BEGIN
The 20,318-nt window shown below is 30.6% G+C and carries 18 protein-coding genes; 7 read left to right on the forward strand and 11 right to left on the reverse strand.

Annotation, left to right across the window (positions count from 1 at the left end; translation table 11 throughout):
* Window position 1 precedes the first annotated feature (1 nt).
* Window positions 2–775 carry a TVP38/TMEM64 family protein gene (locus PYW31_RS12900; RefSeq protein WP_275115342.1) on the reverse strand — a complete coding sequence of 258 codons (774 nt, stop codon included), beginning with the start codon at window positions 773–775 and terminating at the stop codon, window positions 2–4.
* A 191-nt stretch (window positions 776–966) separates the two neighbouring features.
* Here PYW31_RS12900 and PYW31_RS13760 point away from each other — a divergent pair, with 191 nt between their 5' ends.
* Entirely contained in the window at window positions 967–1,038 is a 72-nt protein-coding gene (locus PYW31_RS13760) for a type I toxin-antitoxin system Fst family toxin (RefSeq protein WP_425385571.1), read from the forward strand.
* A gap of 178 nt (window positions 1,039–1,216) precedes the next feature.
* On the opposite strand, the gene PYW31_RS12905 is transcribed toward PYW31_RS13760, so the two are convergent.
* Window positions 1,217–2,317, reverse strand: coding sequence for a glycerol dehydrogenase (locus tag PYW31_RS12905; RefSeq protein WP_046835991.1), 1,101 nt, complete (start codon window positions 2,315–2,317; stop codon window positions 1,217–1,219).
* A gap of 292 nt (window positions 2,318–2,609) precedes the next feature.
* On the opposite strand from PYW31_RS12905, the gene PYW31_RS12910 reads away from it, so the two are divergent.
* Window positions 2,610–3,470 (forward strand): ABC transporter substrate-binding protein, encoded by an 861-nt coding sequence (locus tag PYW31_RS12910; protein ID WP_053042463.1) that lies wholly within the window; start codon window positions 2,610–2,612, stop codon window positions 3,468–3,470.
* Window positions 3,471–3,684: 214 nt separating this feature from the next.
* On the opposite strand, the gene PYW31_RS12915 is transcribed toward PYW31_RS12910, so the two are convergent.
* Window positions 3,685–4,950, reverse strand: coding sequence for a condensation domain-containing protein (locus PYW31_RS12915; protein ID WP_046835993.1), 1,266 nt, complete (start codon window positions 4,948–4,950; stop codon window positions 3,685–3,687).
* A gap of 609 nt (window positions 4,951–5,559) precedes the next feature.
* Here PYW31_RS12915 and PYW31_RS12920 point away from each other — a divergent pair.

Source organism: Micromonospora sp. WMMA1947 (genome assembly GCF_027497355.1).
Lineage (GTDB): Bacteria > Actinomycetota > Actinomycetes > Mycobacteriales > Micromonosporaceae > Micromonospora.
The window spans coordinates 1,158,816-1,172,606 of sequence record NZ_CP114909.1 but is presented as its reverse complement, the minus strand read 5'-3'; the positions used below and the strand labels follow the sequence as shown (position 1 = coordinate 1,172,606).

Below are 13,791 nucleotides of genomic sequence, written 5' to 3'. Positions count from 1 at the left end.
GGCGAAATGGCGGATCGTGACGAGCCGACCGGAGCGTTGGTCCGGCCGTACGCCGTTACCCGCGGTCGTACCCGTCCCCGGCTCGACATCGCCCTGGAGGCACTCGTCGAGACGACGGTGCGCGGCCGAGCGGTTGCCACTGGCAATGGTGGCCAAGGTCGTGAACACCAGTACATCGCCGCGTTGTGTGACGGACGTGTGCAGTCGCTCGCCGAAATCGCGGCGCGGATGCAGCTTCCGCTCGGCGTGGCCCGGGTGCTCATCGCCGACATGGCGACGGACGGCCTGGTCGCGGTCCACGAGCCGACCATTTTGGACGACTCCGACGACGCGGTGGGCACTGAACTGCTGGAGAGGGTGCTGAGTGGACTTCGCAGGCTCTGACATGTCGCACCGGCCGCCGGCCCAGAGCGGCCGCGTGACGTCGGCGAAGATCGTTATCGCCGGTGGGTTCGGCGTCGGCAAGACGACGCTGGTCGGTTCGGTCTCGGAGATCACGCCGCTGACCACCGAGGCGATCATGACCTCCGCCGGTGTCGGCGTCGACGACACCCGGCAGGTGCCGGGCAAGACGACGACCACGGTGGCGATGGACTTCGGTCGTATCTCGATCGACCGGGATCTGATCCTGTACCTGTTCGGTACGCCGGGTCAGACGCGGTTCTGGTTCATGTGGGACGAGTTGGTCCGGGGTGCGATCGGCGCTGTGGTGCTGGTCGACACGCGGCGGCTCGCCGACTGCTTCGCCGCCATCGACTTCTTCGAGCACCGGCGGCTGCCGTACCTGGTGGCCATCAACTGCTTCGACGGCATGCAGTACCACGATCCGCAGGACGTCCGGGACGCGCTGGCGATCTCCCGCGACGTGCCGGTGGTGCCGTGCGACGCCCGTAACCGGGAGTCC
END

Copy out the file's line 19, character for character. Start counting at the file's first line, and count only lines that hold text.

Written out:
Source organism: Micromonospora sp. WMMA1947 (genome assembly GCF_027497355.1).